Character study

David, a wiry spiny coat hanger of a man that could never fit quite right into any of his clothes even if there were two of him trying. A man who was so unimaginably uninteresting he keeps his tag sticking out of his T-shirt hoping someone will correct him on it and then maybe he can bounce off of that into some sort of meaningful conversation, the subject of that conversation he has yet to decide on. Yet he kept that tag out, constantly, sticking out of what looked to be a navy blue polo his mother bought for him when he was fifteen that he never felt the need to replace because what single young man doesn't want to look like he’s late for  fourth period biology? The rest of his outfit was equally uninspiring. He dressed like the ghost of a Sears cashier, gray khakis and scuffed up old shoes with laces that always seemed to untie themselves. His clothes did nothing for his wooden plank of a body that seemed to move like it was caught between a regular pace and a painfully slow indecisive steps. David unsurprisingly lives alone in what basically feels like a glorified closet. His bed was a lonely twin size with green sheets and one pillow. He didn't own many decorations except for a couple of picture frames, an old rug and a few books on a shelf over his bed. He owned a tv but didn't really watch tv, most days it sat picking up dust across the room, or he would put it on to just have something playing in the background. Around the room he also had several model airplanes, ships in bottles and a few board games he kept incase he was to ever have company..he didn't.

Inside of his closet were more painfully boring outfits in a muted rainbow of beige, gray and sad green. The only ounce of color were a pair of red chucks shoved in the back of his closet. They weren’t his, the shoe size was too small. He kept them though, behind his loafers in the dark corner of his closet. Every so often he would kneel down and pick them up remembering when he would watch them walk by him, when they were filled with different color socks, when they would house anklets and rainbow color toe nails. They still had water stains that only seemed to get darker every time he looked at them. Beyond that his apartment was fairly empty, though in this casket of an apartment there was one living thing, a fish. David has owned two fish in the six years he has lived in that apartment, he watched as it swam around, he never named it, in his head he just referred to it as “ fish.” When his first fish died he was fairly devastated and thought of going right away to get a new fish but he thought that it wouldn't be good for his mental health to rush himself so quickly into another pet so he waited a couple months. Whenever he was at home trying to work he would mutter to his fish if he ever got stuck while working on a ship. He would often spend his days completely dressed as if he was going to work or out for coffee with friends and just spend his entire day at home.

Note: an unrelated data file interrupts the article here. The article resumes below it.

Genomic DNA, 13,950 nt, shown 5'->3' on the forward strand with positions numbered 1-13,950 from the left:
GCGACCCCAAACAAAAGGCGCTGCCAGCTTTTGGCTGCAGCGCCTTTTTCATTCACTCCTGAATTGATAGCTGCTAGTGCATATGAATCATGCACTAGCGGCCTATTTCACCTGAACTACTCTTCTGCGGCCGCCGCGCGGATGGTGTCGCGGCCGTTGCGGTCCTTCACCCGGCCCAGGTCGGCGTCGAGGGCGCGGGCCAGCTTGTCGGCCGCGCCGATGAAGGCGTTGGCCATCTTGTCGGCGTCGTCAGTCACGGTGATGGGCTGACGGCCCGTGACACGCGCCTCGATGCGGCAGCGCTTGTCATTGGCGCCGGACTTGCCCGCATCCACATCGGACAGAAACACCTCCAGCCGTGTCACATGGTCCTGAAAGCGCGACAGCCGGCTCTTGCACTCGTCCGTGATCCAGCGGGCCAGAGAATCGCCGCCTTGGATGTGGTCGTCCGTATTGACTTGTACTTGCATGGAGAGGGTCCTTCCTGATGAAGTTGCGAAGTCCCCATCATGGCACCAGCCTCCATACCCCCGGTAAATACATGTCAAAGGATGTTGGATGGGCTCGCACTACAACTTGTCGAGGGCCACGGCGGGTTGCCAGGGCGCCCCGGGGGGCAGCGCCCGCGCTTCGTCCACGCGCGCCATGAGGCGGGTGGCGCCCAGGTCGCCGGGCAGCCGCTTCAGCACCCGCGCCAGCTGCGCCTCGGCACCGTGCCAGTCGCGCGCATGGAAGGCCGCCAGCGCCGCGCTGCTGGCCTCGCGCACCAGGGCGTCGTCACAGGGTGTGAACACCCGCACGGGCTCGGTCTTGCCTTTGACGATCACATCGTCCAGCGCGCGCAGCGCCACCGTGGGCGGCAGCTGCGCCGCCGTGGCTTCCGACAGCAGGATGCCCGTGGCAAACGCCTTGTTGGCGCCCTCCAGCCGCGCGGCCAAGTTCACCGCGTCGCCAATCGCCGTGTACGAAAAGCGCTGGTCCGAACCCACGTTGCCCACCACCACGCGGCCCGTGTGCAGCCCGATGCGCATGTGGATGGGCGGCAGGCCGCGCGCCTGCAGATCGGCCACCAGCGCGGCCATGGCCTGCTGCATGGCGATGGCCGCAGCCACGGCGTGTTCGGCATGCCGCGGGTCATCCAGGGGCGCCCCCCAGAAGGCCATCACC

In his bathroom there were a few combs he would use to brush through his sleek black hair. Some days he would look in his mirror and imagine he was a socialite, someone heading out for a very important dinner with important people who just couldn't wait to see him and talk all about how interesting he was and how well kept in nails were and how easily he could glide through conversation. Just the thought made him shudder and he would have to take a breath and bring himself back. Really David was a stuttering mess, words were his biggest issues, just saying his name would take him a couple minutes and Lord help him if he ever had to look someone in the eyes while doing it. No David couldn't speak much. Though he longed to, all he wanted was to fill the air with sweet conversation and have someone who would listen diligently, hanging onto his words like fish on a line. For now though the only person listening to him were any unfortunate souls who attempted to ask him a question. Though even then he rarely gets them. Whenever he did they would usually just be people asking for different files at work, to which he would then panic, grab the files and pass them off, regretting not saying anything but relieved he didn't have to.